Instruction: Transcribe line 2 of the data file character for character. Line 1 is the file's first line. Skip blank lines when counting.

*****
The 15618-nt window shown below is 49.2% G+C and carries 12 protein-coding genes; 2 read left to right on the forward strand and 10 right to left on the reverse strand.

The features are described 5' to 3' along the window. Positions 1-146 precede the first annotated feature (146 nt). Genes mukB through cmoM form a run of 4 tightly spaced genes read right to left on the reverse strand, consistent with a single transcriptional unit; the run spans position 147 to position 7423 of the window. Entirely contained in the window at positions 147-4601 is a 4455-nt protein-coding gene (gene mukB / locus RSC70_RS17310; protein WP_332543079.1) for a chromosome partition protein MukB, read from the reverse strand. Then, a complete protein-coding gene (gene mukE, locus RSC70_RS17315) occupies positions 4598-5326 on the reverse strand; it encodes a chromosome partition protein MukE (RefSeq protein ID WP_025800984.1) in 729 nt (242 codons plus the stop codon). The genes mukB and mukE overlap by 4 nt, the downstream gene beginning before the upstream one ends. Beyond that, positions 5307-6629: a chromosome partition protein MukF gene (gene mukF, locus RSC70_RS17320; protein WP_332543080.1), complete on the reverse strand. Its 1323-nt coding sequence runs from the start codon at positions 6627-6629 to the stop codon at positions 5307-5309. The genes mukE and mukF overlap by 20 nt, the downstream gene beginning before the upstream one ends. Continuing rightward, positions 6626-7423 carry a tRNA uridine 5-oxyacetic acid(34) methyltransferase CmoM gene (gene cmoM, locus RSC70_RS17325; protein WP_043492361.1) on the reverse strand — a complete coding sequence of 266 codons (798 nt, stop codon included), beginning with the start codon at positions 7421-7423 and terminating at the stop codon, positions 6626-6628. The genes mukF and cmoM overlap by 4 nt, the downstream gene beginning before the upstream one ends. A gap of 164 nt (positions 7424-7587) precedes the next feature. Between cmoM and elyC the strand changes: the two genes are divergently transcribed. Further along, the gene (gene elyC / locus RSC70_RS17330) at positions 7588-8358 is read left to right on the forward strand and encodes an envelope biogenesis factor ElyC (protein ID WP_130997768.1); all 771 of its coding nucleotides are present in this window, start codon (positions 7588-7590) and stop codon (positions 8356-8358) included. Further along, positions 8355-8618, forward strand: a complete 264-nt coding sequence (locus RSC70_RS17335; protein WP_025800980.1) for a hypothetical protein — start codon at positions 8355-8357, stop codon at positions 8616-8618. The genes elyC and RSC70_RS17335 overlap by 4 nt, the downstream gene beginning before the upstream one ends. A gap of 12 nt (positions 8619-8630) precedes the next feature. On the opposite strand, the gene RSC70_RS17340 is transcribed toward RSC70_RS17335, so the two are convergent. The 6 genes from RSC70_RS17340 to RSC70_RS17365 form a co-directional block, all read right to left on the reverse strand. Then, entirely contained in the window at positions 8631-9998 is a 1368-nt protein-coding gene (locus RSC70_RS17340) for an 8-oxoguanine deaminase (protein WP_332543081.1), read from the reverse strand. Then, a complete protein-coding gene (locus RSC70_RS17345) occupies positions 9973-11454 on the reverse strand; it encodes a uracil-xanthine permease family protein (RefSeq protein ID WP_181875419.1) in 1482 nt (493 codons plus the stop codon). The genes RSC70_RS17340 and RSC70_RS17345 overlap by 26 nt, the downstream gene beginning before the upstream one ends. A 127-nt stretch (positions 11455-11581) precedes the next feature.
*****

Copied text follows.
The features are described 5' to 3' along the window. Positions 1-146 precede the first annotated feature (146 nt). Genes mukB through cmoM form a run of 4 tightly spaced genes read right to left on the reverse strand, consistent with a single transcriptional unit; the run spans position 147 to position 7423 of the window. Entirely contained in the window at positions 147-4601 is a 4455-nt protein-coding gene (gene mukB / locus RSC70_RS17310; protein WP_332543079.1) for a chromosome partition protein MukB, read from the reverse strand. Then, a complete protein-coding gene (gene mukE, locus RSC70_RS17315) occupies positions 4598-5326 on the reverse strand; it encodes a chromosome partition protein MukE (RefSeq protein ID WP_025800984.1) in 729 nt (242 codons plus the stop codon). The genes mukB and mukE overlap by 4 nt, the downstream gene beginning before the upstream one ends. Beyond that, positions 5307-6629: a chromosome partition protein MukF gene (gene mukF, locus RSC70_RS17320; protein WP_332543080.1), complete on the reverse strand. Its 1323-nt coding sequence runs from the start codon at positions 6627-6629 to the stop codon at positions 5307-5309. The genes mukE and mukF overlap by 20 nt, the downstream gene beginning before the upstream one ends. Continuing rightward, positions 6626-7423 carry a tRNA uridine 5-oxyacetic acid(34) methyltransferase CmoM gene (gene cmoM, locus RSC70_RS17325; protein WP_043492361.1) on the reverse strand — a complete coding sequence of 266 codons (798 nt, stop codon included), beginning with the start codon at positions 7421-7423 and terminating at the stop codon, positions 6626-6628. The genes mukF and cmoM overlap by 4 nt, the downstream gene beginning before the upstream one ends. A gap of 164 nt (positions 7424-7587) precedes the next feature. Between cmoM and elyC the strand changes: the two genes are divergently transcribed. Further along, the gene (gene elyC / locus RSC70_RS17330) at positions 7588-8358 is read left to right on the forward strand and encodes an envelope biogenesis factor ElyC (protein ID WP_130997768.1); all 771 of its coding nucleotides are present in this window, start codon (positions 7588-7590) and stop codon (positions 8356-8358) included. Further along, positions 8355-8618, forward strand: a complete 264-nt coding sequence (locus RSC70_RS17335; protein WP_025800980.1) for a hypothetical protein — start codon at positions 8355-8357, stop codon at positions 8616-8618. The genes elyC and RSC70_RS17335 overlap by 4 nt, the downstream gene beginning before the upstream one ends. A gap of 12 nt (positions 8619-8630) precedes the next feature. On the opposite strand, the gene RSC70_RS17340 is transcribed toward RSC70_RS17335, so the two are convergent. The 6 genes from RSC70_RS17340 to RSC70_RS17365 form a co-directional block, all read right to left on the reverse strand. Then, entirely contained in the window at positions 8631-9998 is a 1368-nt protein-coding gene (locus RSC70_RS17340) for an 8-oxoguanine deaminase (protein WP_332543081.1), read from the reverse strand. Then, a complete protein-coding gene (locus RSC70_RS17345) occupies positions 9973-11454 on the reverse strand; it encodes a uracil-xanthine permease family protein (RefSeq protein ID WP_181875419.1) in 1482 nt (493 codons plus the stop codon). The genes RSC70_RS17340 and RSC70_RS17345 overlap by 26 nt, the downstream gene beginning before the upstream one ends. A 127-nt stretch (positions 11455-11581) precedes the next feature.